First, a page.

In summary, Litigation Funding has become a large industry that has attached itself to the American legal system. With that development comes all sorts of relationships and dynamics that did not exist before, along with the many problems they bring to our litigation system.
Why else should we be concerned as litigators and insurance people on the defense side of the legal system? Because we’re finding out that Litigation Funding often drives the litigation process behind the scenes. If you’re not aware of a Litigation Funding agreement working in the background of the case you’re defending, you won’t be aware of how it may be impacting your case. You may not realize, for example, that it could be making settlement of your case much more difficult to reach, and often much more expensive, by virtue of the fact the plaintiff has cut a deal with the Litigation Funding company, which is charging very high interest rates and expecting a high return on its investment.
There are reported cases where litigants tried to void the Litigation Funding agreement, claiming that they had no idea what they had signed. Just a few months ago, for example, the New York Post ran an editorial that included the story of a Litigation Funding company that supposedly demanded more than $2 million to re-pay a $21,000 litigation loan. With that kind of financial obligation bearing down on the plaintiff, is there any wonder that settlement might be much more costly for the defendant? The New York Post editorial went on to demand regulation over the industry and legislative oversight.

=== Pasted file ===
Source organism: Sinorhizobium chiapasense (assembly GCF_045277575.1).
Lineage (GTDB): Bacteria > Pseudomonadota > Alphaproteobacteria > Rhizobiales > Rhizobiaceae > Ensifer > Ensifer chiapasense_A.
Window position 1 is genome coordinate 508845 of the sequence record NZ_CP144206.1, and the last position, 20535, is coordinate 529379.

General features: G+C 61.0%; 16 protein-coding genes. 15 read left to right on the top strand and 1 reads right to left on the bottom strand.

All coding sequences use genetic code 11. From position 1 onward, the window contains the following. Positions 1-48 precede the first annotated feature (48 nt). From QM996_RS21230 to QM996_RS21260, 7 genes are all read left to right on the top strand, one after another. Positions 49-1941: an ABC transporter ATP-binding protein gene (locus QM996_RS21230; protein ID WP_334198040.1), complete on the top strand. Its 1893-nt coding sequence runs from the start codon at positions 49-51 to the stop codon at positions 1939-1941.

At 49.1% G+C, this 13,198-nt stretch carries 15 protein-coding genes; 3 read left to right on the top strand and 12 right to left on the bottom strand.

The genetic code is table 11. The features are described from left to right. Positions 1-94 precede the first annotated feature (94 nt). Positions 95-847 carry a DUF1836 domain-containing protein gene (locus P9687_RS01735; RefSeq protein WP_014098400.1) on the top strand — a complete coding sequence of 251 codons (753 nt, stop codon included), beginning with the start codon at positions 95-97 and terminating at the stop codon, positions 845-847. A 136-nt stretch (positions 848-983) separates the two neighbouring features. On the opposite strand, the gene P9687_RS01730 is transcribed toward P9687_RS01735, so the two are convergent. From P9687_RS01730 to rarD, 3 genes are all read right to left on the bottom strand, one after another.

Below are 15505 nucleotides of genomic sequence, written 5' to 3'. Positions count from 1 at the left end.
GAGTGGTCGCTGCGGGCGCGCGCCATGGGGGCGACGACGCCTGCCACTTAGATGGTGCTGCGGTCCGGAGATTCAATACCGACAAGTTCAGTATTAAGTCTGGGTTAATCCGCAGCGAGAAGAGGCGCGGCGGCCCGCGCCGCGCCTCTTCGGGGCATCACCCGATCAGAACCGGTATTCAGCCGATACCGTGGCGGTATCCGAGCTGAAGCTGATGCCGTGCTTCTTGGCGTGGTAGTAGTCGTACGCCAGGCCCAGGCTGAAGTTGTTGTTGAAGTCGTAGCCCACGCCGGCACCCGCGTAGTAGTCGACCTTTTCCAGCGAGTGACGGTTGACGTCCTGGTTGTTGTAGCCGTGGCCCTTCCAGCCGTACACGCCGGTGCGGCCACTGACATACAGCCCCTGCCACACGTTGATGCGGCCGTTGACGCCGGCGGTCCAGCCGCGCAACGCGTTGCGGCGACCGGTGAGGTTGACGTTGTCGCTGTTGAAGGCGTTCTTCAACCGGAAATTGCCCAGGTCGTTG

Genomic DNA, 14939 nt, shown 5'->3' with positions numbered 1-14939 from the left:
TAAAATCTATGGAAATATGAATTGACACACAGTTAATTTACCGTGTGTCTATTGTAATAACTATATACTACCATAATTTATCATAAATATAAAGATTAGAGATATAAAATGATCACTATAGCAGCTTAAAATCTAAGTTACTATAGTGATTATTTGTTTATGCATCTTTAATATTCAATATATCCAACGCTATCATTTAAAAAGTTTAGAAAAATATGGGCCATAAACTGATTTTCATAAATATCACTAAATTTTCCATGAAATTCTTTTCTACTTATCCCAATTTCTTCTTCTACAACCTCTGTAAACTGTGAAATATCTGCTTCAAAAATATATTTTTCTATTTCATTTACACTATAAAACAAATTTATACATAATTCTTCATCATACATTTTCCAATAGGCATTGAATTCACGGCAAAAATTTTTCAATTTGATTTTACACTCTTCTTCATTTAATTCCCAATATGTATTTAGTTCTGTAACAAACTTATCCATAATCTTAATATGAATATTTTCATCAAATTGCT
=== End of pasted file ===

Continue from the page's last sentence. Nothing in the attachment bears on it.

What might that oversight look like? Right now, only a few states have passed legislation regulating the practice, but a bill introduced before the New York State legislature earlier this year contains some interesting provisions. If passed, it will be called the New York Consumer Litigation Funding Act.
Here are just some of its provisions:
Litigation Funding companies must be registered with the state and post a bond
Litigation Funding contracts must be written in plain language and must disclose in exact terms the maximum amount that the consumer will pay
A 36% maximum annual interest rate applies
Prepayment of the advance is possible without penalty
No referral fees may be paid to the plaintiff’s lawyer
The Litigation Funding company shall have no control or influence over the litigation
All communications remain protected under the attorney-client and work product doctrines.
The last I saw, the bill remains in legislative committee. In the past, there have been attempts in New York to pass similar litigation, so there is no assurance at all that this time the law will actually be enacted.
Proponents of Litigation Funding claim that the practice opens the world of civil litigation to people who otherwise could not afford to pursue their rights and provides them with the funds needed to survive the years leading up to the case’s completion. Opponents of the practice cite predatory lending practices, usury-like rates, increased litigation clogging our courts, and distortions of the attorney/client relationship, including conflicts of interest between the litigants and their own attorneys.
Clearly, the need for some reasonable regulation probably exists. Perhaps New York’s legislature is on its way to making it happen.